Black History Month: Five of the Top Black Players in Clearwater History
In celebration of Black History Month, throughout February, teams across Minor League Baseball are taking a look back at some of the best Black players to suit up for their club. While some of these standout performers went on to long and illustrious Major League careers, others simply had great
In celebration of Black History Month, throughout February, teams across Minor League Baseball are taking a look back at some of the best Black players to suit up for their club.
While some of these standout performers went on to long and illustrious Major League careers, others simply had great Minor League careers or, in some cases, just one incredible season that went down as “a year for the ages.”
Here is a look at five of the best Black baseball players ever to suit up for Clearwater.
Ron Jones (1986)
After turning down draft offers in 1982 and 1983, Ron Jones signed with the Philadelphia Phillies as a free agent in 1984.
During his 108-game stint with Clearwater in 1986, the outfielder led the team in every offensive category aside from home runs and led the Florida State League in batting average (.371), hits (153), slugging percentage (.524), on-base percentage (.423) and triples (12). His stand-out numbers led to Jones being voted FSL MVP. It would have been a unanimous decision, but since teams are not allowed to vote for their own player, Jones did not get the two votes from Clearwater representatives.
Jones was part of the first duo of players to win a Paul Owens Award, an honor given out annually since 1986 to the best position player and pitcher in the Phillies minor league system.
The left-handed hitter had thirteen game-winning RBIs for the Single-A team before skipping Double-A and being promoted straight to the Triple-A club (Portland).
Jones made his major league debut on August 26, 1988, for the Philadelphia Phillies. In just 33 games to finish out the 1988 season, Jones drove in 26 runs including eight home runs for the big-league club. However, Jones’ major league career was plagued with injuries to both knees that ultimately ended his flourishing career. After retiring from the game in 2000, Jones turned to coaching and eventually opened the Big League Batting Academy in Houston, Texas, along with former teammate Charlie Hayes.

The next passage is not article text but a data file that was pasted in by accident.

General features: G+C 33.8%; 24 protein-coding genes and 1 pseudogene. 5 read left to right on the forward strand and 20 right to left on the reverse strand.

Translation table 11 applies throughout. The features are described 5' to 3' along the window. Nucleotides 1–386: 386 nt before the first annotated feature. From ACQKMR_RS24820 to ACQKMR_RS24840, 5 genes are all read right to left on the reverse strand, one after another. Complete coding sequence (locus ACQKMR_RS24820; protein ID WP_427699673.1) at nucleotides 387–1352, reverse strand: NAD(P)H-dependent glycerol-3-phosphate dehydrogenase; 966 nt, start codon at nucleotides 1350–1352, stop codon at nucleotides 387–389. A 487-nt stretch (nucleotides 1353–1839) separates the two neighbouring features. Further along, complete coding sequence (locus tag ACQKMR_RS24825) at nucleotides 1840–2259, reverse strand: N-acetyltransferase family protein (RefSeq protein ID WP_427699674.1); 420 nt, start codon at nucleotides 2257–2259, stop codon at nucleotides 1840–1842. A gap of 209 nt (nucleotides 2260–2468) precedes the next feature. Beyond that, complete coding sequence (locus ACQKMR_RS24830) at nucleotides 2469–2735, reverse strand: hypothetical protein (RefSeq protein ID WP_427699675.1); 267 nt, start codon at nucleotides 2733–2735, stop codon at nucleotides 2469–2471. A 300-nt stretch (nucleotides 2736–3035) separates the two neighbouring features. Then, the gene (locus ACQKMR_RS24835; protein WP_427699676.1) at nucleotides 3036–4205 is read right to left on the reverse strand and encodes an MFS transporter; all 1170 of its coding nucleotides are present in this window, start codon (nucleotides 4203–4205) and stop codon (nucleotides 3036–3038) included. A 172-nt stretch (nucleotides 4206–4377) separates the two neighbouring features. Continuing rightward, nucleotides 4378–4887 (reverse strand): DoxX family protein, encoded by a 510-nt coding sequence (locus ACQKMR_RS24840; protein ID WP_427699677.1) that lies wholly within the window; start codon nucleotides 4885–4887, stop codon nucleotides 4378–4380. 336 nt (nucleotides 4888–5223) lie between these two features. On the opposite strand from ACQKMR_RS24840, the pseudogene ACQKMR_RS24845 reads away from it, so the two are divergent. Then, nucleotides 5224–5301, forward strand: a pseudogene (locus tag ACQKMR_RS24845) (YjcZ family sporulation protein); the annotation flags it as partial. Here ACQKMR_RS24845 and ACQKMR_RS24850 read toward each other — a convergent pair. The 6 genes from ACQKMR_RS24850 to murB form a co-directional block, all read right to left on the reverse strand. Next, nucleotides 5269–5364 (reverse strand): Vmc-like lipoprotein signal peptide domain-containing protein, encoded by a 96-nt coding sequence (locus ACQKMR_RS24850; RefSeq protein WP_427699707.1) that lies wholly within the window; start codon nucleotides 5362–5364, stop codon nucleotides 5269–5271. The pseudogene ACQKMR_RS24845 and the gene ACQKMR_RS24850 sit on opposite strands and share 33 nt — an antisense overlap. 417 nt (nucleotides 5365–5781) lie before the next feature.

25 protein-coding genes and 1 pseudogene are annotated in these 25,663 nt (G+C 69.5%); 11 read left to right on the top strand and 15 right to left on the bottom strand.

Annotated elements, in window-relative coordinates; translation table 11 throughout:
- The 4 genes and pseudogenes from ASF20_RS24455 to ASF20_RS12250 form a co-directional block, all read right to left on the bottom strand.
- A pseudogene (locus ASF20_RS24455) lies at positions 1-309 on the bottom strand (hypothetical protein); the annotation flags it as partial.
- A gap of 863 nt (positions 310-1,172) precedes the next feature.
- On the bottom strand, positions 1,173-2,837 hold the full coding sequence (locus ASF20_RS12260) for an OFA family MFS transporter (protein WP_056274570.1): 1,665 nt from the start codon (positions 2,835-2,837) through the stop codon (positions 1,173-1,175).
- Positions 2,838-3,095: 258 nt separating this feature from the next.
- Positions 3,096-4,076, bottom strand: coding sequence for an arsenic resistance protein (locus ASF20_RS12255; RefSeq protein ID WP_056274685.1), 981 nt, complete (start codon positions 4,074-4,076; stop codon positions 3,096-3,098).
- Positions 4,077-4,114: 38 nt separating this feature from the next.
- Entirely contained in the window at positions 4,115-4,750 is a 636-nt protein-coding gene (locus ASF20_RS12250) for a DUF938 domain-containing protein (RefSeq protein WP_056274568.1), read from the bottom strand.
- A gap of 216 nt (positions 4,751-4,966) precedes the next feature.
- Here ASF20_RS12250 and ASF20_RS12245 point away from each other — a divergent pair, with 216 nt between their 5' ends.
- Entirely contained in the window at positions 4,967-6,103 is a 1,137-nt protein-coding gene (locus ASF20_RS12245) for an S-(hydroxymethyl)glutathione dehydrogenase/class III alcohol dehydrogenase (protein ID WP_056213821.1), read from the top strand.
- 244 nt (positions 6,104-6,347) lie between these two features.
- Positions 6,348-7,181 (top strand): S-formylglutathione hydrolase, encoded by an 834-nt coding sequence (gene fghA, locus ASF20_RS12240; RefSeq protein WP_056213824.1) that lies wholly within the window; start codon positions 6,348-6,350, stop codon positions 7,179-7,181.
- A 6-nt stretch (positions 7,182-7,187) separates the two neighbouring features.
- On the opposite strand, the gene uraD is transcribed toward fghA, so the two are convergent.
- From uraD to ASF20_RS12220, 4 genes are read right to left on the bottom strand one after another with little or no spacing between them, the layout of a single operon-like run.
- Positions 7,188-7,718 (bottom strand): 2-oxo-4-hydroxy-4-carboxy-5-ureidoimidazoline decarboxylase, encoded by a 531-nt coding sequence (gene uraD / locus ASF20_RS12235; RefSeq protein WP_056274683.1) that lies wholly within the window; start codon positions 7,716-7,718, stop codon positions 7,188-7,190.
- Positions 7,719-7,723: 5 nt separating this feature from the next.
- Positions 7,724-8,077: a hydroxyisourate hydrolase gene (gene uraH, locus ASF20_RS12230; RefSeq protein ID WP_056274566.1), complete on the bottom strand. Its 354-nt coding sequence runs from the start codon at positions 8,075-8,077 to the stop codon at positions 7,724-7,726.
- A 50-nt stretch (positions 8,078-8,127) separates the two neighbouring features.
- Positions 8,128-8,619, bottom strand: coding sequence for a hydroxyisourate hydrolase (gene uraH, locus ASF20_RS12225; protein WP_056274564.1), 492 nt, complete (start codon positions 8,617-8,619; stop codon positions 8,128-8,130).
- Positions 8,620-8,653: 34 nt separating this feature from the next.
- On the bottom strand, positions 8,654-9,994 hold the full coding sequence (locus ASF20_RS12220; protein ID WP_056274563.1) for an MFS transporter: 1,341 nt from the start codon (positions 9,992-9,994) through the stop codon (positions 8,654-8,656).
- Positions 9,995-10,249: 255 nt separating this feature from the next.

Jimmy Rollins (1998)
Jimmy Rollins was drafted by the Philadelphia Phillies in the second round of the 1996 June Amateur Draft out of Encinal High School (Alameda, CA).
At 18 years old, Rollins was the youngest member of the 1998 Clearwater (A+) team. The switch hitter totaled a .244 batting average with six home runs in 119 games with the Florida State League club. As a shortstop with Clearwater, Rollins carried a league-best .952 fielding percentage. His top-notch fielding earned Rollins a spot on the mid-season FSL All-Star Team.
He made his big-league debut with the Phillies on September 17, 2000. During his sixteen-year career, he led the National League in triples four times. He is a three-time All-Star (2001, 2002, 2005), was named the National League MVP in 2007, won the Gold Glove award four times (2007 - 2009, 2012), and garnered a Silver Slugger award in 2007. The shortstop played an important role in the Phillies’ 2008 World Series Championship and was honored at the end of the season with a Fielding Bible Award as the top shortstop that season. Rollins was inducted into both the Clearwater Phillies and Threshers Wall of Fame and the Florida State League Hall of Fame in 2013. He was a co-recipient of the Roberto Clemente Award in 2014.
After he retired from playing in 2017, Rollins returned to the Phillies as a special advisor for the team and acted as an on-air commentator for television broadcasts.